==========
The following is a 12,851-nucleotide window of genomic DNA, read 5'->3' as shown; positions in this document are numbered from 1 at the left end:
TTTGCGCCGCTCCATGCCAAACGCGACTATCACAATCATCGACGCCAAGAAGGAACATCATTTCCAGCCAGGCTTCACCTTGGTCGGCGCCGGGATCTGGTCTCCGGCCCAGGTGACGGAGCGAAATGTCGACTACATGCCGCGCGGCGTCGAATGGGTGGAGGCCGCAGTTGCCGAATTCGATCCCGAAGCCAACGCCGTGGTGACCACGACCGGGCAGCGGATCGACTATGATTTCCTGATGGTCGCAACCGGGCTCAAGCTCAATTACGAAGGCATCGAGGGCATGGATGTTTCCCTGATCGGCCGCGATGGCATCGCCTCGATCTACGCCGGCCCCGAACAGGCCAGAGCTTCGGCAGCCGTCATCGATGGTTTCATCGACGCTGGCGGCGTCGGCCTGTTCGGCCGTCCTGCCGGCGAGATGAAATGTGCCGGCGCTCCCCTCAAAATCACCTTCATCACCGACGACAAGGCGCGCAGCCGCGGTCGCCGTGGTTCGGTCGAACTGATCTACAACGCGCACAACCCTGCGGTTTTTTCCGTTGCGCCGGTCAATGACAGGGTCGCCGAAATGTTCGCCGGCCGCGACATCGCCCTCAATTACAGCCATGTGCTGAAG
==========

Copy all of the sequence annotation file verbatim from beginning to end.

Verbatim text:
The following is a 12,851-nucleotide window of genomic DNA, read 5'->3' as shown; positions in this document are numbered from 1 at the left end:
TTTGCGCCGCTCCATGCCAAACGCGACTATCACAATCATCGACGCCAAGAAGGAACATCATTTCCAGCCAGGCTTCACCTTGGTCGGCGCCGGGATCTGGTCTCCGGCCCAGGTGACGGAGCGAAATGTCGACTACATGCCGCGCGGCGTCGAATGGGTGGAGGCCGCAGTTGCCGAATTCGATCCCGAAGCCAACGCCGTGGTGACCACGACCGGGCAGCGGATCGACTATGATTTCCTGATGGTCGCAACCGGGCTCAAGCTCAATTACGAAGGCATCGAGGGCATGGATGTTTCCCTGATCGGCCGCGATGGCATCGCCTCGATCTACGCCGGCCCCGAACAGGCCAGAGCTTCGGCAGCCGTCATCGATGGTTTCATCGACGCTGGCGGCGTCGGCCTGTTCGGCCGTCCTGCCGGCGAGATGAAATGTGCCGGCGCTCCCCTCAAAATCACCTTCATCACCGACGACAAGGCGCGCAGCCGCGGTCGCCGTGGTTCGGTCGAACTGATCTACAACGCGCACAACCCTGCGGTTTTTTCCGTTGCGCCGGTCAATGACAGGGTCGCCGAAATGTTCGCCGGCCGCGACATCGCCCTCAATTACAGCCATGTGCTGAAG